As noted by Bookslut and Largehearted Boy, Friday there's an open casting call for the movie version of The Mysteries of Pittsburgh. Here, in, of all places, Pittsburgh, where they will be shooting the film.
So I promptly read the book, because I plan to show up at the open call. We're supposed to dress early/mid 1980s. Which is a little funny, because while the book was written then, it isn't really set then, except perhaps for its cavalier, pre-AIDS sexual mores. So I've been thinking about 1980s style. And, well, Adam Ant.
While Adam Ant does make an appearance in the book (via lyrics), I admit I watched more than one of his old videos, entranced by the true original Jack Sparrow. Actually, I meant to be getting to some questions about the movie-i-zation of TMOP. Those questions -- including spoiler elements -- after the jump.
I'd say The Mysteries of Pittsburgh has 4 main characters and 2 secondary characters. We have
Art Bechstein, our narrator
Arthur Lemcomte, Art's best friend, sometime pursuer & Gatsby-slash-Allen Ginsberg figure to Art
Cleveland, Arthur's longtime friend & Neal Cassady figure to Art
Phlox, Art (not Arthur's) girlfriend
Art (not Arthur's) dad
Jane, Cleveland's girlfriend
The story goes something like: Art meets Arthur, then Phlox and Cleveland and Jane, 20-something adventures ensue. Phlox and Art have a love affair, Arthur may have designs on Art, Art has problems with his dad, Cleveland has problems with the law, Art gets hot for Arthur, things fall apart.
So what do we know about the casting? The film stars Peter Sarsgaard (love!) and Sienna Miller (pretty). Do they play Art, the narrator, and his lover Phlox? Nope. imdb says:
A peek at wikipedia, which is probably on track, says...
If you're wondering, Where's Arthur? I've found the answer. Director/adapter Rawson Marshall Thurber tells Pajiba:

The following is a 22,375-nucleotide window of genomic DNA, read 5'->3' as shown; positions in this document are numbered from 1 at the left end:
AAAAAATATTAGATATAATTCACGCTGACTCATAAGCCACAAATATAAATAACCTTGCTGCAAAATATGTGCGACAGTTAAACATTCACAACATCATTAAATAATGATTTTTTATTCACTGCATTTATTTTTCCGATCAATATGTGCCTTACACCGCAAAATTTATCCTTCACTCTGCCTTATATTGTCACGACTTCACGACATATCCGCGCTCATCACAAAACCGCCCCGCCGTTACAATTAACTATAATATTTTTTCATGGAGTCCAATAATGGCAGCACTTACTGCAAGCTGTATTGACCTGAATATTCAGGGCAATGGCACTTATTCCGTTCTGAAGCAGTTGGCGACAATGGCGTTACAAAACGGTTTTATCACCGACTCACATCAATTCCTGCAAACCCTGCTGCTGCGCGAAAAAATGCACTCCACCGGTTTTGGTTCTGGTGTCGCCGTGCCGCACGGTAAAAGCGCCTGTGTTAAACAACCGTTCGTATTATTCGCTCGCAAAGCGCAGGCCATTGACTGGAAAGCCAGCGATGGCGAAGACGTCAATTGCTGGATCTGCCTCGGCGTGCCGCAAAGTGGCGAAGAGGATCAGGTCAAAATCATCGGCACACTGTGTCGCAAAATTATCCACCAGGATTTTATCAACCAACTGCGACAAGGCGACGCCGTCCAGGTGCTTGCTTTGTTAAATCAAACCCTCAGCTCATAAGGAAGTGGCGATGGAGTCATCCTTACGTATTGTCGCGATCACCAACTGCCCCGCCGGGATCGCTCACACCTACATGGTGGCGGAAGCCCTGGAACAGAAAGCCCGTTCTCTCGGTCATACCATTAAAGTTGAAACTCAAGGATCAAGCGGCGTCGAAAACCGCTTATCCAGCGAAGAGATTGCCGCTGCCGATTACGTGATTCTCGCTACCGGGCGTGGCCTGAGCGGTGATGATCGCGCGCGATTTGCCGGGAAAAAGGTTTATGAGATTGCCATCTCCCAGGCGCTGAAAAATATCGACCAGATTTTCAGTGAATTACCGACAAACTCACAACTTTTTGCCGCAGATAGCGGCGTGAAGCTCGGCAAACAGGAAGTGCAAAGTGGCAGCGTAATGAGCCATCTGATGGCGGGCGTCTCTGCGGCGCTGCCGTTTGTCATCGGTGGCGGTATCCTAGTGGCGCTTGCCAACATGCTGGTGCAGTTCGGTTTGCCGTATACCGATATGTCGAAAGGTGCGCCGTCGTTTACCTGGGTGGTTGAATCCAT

I suppose the most glaring change is the removal, whole cloth, of Arthur Lecomte from the story. In the novel, there’s this sort of a four-pointed love rhombus — for lack of a better term — between Art, Arthur, Phlox and Cleveland. I felt strongly that in order for the film to function properly, it needed a more efficient and more cinematic engine — in short, a love triangle. So I eliminated Arthur from the narrative and folded in important elements of his character into Cleveland’s and moved from there. I think the result really gives the story the momentum needed in the medium.
Hmmm. I imagine the "important elements" of Arthur's character that remain are the ones that get Art hot and bothered, so at least the sexuality across boundaries makes the cut. But having just finished the book, I thought the story needed Arthur, that he was kind of Virgil to Art's Dante -- for a post-college summer, instead of hell. Oh well. I suppose I shouldn't miss him if Chabon doesn't.
And if anyone can play a character that is Cassady-ish and Ginsberg-ian all at once, it's probably Peter Sarsgaard.